Can we stop idolizing wives now?

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Online this week

analysis

There have always been men who love their wives—and talk about them non-stop. But the term woman guy only became a cultural buzzword in 2017 when Robbie Tripp went viral for an Instagram post in which he confessed his love to his “curvy” wife Sarah Tripp.

The couple is now Create content on TikTok. Although Tripp’s first Instagram post was mocked on the internetthe term Mrs Guy was stuckand it became a way to identify famous men who have made love for their wives a part of their brand.

The problem with making love for your wife part of your brand? The consequences if you break up or get caught cheating. We saw this in 2021 when John Mulaney announced his divorce from Anna Marie Tendler, an artist he mentioned a lot of in his comedy specials. And we saw it after this week Try Guy Ned Fulmer admitted to a “consensual relationship at work” after rumors surfaced that he was cheating on his wife Ariel Fulmer.

Ned Fulmer who was letting go of the try guys After the story broke, he made love to his wife part of his personality for the Youtube channel in which the group of men try everything from mystery food to hypnosis to ball gowns.

Why it matters

Coupled with last week’s news from Adam Levin supposed to send awesome DMs for several women is the internet get tired of wife guys. There’s plenty on Twitter memes about woman guys cheating. “If the Wife Guys cheat, is anyone loyal?” Scaachi Koul from BuzzFeed asked this week in an article that declared wives are “out.”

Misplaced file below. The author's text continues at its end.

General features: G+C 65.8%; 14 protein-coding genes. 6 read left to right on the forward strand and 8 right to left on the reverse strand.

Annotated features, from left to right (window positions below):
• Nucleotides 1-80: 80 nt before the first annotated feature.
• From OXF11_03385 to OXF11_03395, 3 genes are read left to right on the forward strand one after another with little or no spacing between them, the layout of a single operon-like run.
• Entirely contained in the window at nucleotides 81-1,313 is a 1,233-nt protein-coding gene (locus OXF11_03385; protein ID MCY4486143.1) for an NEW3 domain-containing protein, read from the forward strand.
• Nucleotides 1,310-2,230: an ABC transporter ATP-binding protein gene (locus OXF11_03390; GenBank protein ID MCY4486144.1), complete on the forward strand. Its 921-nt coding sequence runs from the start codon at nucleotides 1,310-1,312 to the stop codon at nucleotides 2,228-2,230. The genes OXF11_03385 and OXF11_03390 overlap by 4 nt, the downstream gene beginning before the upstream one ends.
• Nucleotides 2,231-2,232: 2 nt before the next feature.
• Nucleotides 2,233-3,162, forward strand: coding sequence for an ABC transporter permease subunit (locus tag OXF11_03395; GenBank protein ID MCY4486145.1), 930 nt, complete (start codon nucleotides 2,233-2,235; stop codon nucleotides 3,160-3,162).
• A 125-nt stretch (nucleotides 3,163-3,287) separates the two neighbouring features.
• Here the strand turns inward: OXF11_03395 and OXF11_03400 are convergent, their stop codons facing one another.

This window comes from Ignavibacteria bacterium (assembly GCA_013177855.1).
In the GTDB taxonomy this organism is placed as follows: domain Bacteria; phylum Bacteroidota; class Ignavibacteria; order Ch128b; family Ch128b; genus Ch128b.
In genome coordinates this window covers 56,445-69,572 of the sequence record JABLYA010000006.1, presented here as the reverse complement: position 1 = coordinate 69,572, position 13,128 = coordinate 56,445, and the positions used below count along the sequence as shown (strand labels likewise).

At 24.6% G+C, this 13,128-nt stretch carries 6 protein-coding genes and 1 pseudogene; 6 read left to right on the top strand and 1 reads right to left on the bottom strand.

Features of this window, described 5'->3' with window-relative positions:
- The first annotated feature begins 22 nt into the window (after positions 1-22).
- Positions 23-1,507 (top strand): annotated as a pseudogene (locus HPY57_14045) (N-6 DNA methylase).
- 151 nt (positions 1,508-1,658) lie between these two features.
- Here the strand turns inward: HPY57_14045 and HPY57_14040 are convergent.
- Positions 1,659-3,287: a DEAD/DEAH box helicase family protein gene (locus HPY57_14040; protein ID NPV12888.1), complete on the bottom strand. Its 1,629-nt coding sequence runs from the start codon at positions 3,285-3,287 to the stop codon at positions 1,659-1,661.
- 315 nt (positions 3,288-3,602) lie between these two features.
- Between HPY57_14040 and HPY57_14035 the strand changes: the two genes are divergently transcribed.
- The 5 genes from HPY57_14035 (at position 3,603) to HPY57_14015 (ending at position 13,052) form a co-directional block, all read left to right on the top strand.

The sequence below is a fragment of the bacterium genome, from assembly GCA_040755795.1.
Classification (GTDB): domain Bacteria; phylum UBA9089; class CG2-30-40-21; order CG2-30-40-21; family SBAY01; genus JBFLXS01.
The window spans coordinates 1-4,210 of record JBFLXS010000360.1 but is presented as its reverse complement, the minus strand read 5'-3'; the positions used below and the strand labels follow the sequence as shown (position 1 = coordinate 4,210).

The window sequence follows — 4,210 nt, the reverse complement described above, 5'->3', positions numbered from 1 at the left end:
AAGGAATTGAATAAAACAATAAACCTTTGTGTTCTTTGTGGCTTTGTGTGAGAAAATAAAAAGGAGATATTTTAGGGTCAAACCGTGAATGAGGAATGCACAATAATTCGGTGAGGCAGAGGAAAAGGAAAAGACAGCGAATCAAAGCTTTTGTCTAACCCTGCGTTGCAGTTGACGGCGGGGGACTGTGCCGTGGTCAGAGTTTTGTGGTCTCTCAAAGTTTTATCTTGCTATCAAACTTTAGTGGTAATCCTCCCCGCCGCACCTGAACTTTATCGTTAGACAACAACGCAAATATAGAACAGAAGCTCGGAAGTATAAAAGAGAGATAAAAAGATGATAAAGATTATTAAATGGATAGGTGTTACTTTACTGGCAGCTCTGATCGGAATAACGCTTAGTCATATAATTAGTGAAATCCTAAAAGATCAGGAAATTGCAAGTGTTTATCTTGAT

“Who can you trust if not the men who speak effusively, publicly and industrially about how much they love their wives?” Koul continued.

That is a good question. No one seems to trust men who don’t ever post about their girlfriend or wife on social media; it looks like they are hiding them. But now people will start to be suspicious of men who post too much about their partner.

One answer is not to get invested parasocial relationships with famous people. But this is easier said than done. Every famous person has an audience that is emotionally invested in their work and personal life. Without this investment, fandoms would not exist.

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*Initial publication: October 1, 2022 at 6:00 am CDT

Tiffany Kelly

Tiffany Kelly is culture editor at Daily Dot. She previously worked at Ars Technica and Wired. Her writing has appeared in several other print and online publications, including the Los Angeles Times, Popular Mechanics, and GQ.

Tiffany Kelly

https://www.dailydot.com/unclick/wife-guys/ Can we stop idolizing wives now?

Jaclyn Diaz

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